When it comes to popular beauty treatments, dermaplaning is somewhat of an anomaly: it's a form of exfoliation that involves shaving your face. Still, you can find it listed as a service by most facialists and aestheticians, but for the times when getting to a spa isn't an option, you might be wondering if you can still get the same smooth results of the treatment from the comfort of your home. The answer, to put it simply, is yes.
"Dermaplaning uses a scalpel blade used by an aesthetician to physically exfoliate dead skin cells and fine hairs or peach fuzz to improve skin texture," said dermatologist Sonia Badreshia-Bansal, MD. The main thing that separates an at-home dermaplaning treatment from one that would normally be performed in office are the tools.
Dermaplaning uses a scalpel blade used by an aesthetician to physically exfoliate dead skin cells and fine hairs/peach fuzz to improve skin texture.
As Badreshia-Bansal notes, in-office treatments are more aggressive because of the use of a more rounded scalpel blade that you might have a harder time finding on your own. There are dermaplaning devices like Dermaflash that you can use to DIY, but no matter what you choose, it's best to use a gentler razor than what you'd see from a professional. Badreshia-Bansal recommends a small, single-bladed razor that's less harsh on the skin and makes it easier for you to avoid "traumatizing and nicking the skin." She also recommends shaving with the grain if you're less experienced, since shaving with it can increase the risk of skin injury.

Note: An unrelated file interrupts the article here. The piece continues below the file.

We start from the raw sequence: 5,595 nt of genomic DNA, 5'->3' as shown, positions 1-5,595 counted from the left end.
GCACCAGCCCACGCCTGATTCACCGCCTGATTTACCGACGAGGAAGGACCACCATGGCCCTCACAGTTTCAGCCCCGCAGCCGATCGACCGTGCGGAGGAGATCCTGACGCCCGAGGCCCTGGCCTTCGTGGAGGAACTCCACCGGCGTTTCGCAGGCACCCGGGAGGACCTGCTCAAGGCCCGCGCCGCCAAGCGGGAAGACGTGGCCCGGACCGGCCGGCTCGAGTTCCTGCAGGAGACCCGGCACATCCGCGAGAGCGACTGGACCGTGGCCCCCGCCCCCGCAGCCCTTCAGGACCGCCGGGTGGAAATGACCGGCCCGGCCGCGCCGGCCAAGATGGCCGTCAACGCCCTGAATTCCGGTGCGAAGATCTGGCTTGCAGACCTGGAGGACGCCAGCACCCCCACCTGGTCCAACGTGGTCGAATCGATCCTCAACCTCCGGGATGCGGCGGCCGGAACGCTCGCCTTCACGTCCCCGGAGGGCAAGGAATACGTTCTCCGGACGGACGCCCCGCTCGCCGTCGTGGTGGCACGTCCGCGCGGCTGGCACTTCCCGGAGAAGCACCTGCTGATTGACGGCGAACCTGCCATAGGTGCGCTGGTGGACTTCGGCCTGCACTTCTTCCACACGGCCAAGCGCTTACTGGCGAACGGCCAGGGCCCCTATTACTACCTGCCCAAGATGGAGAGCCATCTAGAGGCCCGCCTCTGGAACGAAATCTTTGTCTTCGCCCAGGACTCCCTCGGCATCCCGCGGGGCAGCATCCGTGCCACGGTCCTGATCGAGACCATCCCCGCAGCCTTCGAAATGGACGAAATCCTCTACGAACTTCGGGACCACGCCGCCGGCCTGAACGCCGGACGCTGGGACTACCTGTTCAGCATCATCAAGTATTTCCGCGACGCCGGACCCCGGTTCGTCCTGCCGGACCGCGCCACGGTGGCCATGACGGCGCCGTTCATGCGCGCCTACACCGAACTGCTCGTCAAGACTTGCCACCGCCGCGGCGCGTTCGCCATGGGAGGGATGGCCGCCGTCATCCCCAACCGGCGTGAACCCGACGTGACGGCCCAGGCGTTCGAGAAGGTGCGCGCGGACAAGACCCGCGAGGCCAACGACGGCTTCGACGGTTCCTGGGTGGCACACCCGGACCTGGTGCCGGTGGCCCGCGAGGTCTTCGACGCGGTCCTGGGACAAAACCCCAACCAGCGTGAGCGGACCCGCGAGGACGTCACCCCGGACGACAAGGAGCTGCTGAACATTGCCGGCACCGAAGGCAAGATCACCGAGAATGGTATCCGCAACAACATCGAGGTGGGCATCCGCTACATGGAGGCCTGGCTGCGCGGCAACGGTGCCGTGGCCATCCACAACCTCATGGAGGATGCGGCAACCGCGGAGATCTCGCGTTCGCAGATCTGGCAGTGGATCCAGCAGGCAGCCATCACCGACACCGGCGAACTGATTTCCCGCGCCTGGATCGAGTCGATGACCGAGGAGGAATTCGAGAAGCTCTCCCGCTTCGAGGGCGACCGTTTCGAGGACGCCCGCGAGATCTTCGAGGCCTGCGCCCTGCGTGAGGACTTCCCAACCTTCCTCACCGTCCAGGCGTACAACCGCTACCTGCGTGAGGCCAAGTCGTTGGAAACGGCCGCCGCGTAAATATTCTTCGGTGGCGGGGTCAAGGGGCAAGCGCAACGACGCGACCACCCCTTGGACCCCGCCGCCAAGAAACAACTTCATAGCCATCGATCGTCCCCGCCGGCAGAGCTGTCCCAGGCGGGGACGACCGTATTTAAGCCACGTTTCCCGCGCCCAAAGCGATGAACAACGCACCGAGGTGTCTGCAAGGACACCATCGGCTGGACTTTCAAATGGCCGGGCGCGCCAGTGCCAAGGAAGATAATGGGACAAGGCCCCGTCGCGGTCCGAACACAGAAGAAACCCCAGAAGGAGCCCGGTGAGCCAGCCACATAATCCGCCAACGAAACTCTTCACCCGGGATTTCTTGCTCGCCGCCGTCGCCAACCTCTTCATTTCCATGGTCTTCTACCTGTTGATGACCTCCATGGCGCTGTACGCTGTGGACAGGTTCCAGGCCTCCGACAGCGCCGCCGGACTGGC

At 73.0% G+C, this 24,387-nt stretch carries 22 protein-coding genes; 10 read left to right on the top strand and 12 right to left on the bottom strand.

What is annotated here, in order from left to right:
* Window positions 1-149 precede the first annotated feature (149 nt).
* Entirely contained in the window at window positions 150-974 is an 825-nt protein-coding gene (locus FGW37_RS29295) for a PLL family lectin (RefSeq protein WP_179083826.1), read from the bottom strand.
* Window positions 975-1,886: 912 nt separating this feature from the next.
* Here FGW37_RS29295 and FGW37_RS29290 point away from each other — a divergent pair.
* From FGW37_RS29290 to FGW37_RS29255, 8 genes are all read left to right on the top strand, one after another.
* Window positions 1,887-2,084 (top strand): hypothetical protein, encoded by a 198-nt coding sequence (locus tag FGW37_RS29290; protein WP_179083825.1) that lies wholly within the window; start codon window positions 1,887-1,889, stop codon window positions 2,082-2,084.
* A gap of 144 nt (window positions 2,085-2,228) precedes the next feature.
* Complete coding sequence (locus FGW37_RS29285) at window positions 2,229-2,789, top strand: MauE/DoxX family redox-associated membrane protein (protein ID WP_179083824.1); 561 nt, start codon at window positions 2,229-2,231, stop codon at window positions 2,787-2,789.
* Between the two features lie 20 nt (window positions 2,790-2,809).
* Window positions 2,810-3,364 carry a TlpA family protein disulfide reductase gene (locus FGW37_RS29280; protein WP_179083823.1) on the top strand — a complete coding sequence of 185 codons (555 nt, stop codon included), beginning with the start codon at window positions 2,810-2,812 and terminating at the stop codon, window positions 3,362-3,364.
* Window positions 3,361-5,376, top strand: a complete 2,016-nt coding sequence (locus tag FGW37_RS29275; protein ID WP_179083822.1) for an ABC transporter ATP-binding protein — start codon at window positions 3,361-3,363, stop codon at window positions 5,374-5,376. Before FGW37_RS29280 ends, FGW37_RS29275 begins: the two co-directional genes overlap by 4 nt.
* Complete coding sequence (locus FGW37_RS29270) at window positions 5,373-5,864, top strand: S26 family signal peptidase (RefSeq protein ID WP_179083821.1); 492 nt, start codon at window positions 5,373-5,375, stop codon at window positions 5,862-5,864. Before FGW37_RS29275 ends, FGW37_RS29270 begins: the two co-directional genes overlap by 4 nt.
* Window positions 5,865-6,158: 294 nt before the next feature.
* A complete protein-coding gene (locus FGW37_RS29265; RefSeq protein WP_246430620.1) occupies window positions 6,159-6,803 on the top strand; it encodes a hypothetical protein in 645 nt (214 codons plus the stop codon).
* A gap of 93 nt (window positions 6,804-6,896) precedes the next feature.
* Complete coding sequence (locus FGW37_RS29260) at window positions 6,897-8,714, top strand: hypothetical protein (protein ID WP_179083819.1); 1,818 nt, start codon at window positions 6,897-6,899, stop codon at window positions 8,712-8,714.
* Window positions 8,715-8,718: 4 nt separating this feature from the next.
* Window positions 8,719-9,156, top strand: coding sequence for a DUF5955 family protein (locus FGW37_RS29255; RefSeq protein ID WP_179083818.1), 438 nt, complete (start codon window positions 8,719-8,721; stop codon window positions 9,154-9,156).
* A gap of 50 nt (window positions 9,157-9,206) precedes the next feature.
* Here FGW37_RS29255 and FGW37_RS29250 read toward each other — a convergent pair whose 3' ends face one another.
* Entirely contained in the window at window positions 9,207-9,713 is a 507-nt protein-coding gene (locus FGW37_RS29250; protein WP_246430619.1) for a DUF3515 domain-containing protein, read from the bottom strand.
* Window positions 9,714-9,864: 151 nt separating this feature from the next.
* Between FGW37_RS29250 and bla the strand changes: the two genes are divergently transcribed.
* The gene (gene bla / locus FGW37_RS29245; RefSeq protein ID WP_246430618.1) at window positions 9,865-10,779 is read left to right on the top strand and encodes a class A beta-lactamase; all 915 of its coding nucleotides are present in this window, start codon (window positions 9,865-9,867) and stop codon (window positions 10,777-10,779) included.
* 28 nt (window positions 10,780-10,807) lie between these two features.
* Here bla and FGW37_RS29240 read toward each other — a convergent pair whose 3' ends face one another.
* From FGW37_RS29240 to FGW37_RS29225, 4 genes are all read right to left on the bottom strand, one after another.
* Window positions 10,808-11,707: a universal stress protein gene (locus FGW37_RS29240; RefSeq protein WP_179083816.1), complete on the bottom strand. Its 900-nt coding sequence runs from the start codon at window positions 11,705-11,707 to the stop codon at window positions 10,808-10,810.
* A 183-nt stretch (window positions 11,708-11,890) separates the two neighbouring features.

Speaking of skin injury, if you're thinking of trying this at home, just make sure to be mindful of the condition that your skin is already in. "Do not treat open sores, active breakouts, or inflammation as these areas are sensitive and can cause more irritation or even infection," she said. "Be gentle; avoid nicking the skin or causing micro injuries."
In the event that your skin is already irritated or sensitive, consider continuing to exfoliate with physical or chemical exfoliants and at-home chemical peels, as Badreshia-Bansal says they'll likely do a better job in improving skin texture. If your sole reason for dermaplaning is getting rid of peach fuzz, she recommends using electrical instruments that can gently remove fine hairs.